GitLab Workflows

This is a review of the expected workflows when using GitLab. It is intended as a validation exercise to ensure that the solution would work for different members of the GNOME community.

Maintainers & developers

Push your own commit

  1. git push as usual. [CLI]

You can also put a comment in the commit message to automatically close an issue at the same time. Example: "Closes: #234".

Post a commit for review

Using GitLab UI and branching:

  1. Go to the issue and press create a branch [UI]
  2. Locally check out the branch [CLI]
  3. Locally create commit with comment "Closes: ISSUE_LINK" [CLI]
  4. Push branch [CLI]
  5. In GitLab, create merge request [UI]

  6. Code review:
    1. Another developer then does code review in GitLab (GitLab shows diffs between branches as well as branch history) [UI]

    2. Developer makes changes based on review, force pushes them to the branch [CLI]
    3. When the branch is ready, accpet the merge request in GitLab [UI]

Using master locally only (branching is done on the remote):

  1. Create a commit locally on master; put in commits "Closes: ISSUE_LINK". [CLI]
  2. Create a new branch and push  git push origin HEAD:newBranch  [CLI]

  3. In GitLab, a button to create a merge request for the branch appears - click it [UI]

  4. Code review in GitLab, as above [UI]

  5. Push local master branch; the issue will be automatically closed [CLI]

CLI based contribution

You can use, docs at

Apply, test and review changes locally

GitLab UI using a branch:

  1. Contributor creates a merge request
  2. Maintainer checks out the remote branch
  3. Then standard review/merge process

Using master locally only (branching is done on the remote) (CLI only):

  1. Contributor creates a merge request
  2. Maintainer rebases master against the remote branch, like  git rebase origin theRemoteBranch 

  3. Then standard review/merge process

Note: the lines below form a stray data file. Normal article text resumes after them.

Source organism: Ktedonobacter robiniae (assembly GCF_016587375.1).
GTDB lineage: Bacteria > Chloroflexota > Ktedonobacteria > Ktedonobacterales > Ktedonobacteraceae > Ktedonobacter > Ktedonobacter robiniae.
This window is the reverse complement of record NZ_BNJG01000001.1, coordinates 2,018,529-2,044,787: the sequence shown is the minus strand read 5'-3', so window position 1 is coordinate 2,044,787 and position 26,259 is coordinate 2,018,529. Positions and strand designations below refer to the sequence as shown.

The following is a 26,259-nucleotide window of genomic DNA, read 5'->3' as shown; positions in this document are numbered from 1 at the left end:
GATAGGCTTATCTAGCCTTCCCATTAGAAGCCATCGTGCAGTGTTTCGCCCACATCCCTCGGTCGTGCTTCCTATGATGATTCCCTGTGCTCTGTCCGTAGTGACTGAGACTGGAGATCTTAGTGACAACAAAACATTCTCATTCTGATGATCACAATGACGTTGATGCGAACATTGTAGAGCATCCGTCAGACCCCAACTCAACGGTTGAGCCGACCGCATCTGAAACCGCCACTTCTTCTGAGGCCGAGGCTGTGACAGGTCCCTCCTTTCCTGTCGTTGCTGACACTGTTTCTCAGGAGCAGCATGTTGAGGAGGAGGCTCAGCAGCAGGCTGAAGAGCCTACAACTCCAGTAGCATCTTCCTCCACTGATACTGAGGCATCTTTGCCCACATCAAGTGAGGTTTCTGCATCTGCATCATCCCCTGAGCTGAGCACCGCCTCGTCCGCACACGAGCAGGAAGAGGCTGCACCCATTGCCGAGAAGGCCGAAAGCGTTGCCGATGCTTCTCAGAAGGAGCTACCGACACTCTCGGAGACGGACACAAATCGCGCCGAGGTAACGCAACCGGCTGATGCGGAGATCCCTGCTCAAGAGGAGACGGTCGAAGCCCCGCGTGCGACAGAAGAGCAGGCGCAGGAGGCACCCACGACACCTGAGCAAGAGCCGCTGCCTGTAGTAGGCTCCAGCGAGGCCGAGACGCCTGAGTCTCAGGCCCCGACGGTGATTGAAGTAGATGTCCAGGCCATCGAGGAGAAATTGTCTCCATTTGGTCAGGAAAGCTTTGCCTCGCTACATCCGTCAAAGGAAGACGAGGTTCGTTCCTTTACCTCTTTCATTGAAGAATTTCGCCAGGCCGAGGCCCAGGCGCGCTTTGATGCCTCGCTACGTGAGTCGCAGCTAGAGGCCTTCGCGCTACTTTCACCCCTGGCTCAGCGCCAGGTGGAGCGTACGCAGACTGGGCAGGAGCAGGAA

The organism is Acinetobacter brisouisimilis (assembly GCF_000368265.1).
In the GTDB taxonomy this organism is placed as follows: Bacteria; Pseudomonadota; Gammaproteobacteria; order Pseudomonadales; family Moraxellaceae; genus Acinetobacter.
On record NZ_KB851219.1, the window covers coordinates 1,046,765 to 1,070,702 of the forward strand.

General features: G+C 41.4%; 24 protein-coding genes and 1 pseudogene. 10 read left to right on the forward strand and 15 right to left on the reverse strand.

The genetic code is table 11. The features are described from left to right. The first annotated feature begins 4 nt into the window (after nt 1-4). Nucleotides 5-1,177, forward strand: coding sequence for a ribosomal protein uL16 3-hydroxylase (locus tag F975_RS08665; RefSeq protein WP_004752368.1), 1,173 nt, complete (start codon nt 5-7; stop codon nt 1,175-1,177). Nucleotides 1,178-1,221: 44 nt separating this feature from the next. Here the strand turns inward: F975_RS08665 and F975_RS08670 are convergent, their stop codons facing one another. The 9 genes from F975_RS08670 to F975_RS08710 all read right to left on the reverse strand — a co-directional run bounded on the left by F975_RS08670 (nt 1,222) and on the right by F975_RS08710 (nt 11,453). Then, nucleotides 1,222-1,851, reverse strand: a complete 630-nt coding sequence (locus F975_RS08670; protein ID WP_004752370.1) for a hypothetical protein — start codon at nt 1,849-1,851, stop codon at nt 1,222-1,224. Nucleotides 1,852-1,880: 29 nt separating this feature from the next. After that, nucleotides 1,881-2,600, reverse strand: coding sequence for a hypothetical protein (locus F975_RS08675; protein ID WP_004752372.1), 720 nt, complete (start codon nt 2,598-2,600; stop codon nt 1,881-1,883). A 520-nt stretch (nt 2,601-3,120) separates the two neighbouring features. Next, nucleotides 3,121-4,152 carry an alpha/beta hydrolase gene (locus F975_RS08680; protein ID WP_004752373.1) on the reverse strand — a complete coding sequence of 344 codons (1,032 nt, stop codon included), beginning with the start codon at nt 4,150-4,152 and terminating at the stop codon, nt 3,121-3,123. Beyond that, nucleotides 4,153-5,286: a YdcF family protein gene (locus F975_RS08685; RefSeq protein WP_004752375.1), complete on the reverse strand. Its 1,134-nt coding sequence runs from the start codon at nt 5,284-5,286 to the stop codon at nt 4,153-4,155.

Managing issues

Things you can easily do with the GitLab UI:

  • Create issues
  • Use labels to organize issues according to importance
  • Assign milestones to issues
  • Do task/project management using the Issue Board

  • Track dependencies between issues - add a comment with a list of the blocker issues (comments can be edited/updated); links will indicate when they are closed (see example issue)

  • Mark an issue as a duplicate - on the bug that you are going to close, add the "duplicate" label and close the issue, then mention the issue that is being kept (example issue, how it looks in the lists of issues)

  • Move issues between modules
  • Keep an issue as private - use the "This issue is confidential" checkbox

Managing issues using the command line

You can use [CLI]

Create a branch

Standard process using the command line or through the GitLab UI.


Initially this will be the same as it is now, using ftpadmin stuff. However, we could use GitLab to host releases in the future (GitLab documentation):

  1. In GitLab, click any tag [UI]

  2. Add a "note" to it for release notes [UI]
  3. Optionally, attach a tarball [UI]


Translation team answer to what their needs are

Workflow will continue the same as it is now. Dammed Lies will have commit rights to every project, as will translator coordinators.

Release Team

Track release milestones

  1. There will be a group for all release modules; it will be possible for the Release Team to create milestones for the group
  2. To view the issues for a particular milestone:
    1. Browse to the group to see its issues
    2. Select the milestone to filter issues


Explore and choose projects

  1. Browse the project list and filter by programming language

  2. View the readme for each module
  3. Use the URL to clone

Search for tasks

  1. From the landing page, select issues
  2. Select labels and choose "newcomers", or search for "newcomers"

Contribute their first patch

In the UI:

  1. Create an account or use OpenID to log in
  2. In an issue, click create branch & copy the URL

  3. Clone the repo and checkout the branch
  4. Create a fix and push it to the branch
  5. In GitLab, create a merge request

  6. Code review
    1. Contributor uses force push to update the branch
    2. In GitLab, maintainer clicks "accept merge request" when the branch is ready

CLI based contribution

You can use, docs at

Bug Squad

BugsQuad answer to what their needs are

Find Bugs

  • New
  • Needinfo and old
  • Without a response
  • Oldest bugs
  • Statistics and reports - new/closed bugs by module/user per month/year

Monitor new squad members

Initiatives/DevelopmentInfrastructure/GitLabWorkflows (last edited 2017-08-28 17:30:57 by CarlosSoriano)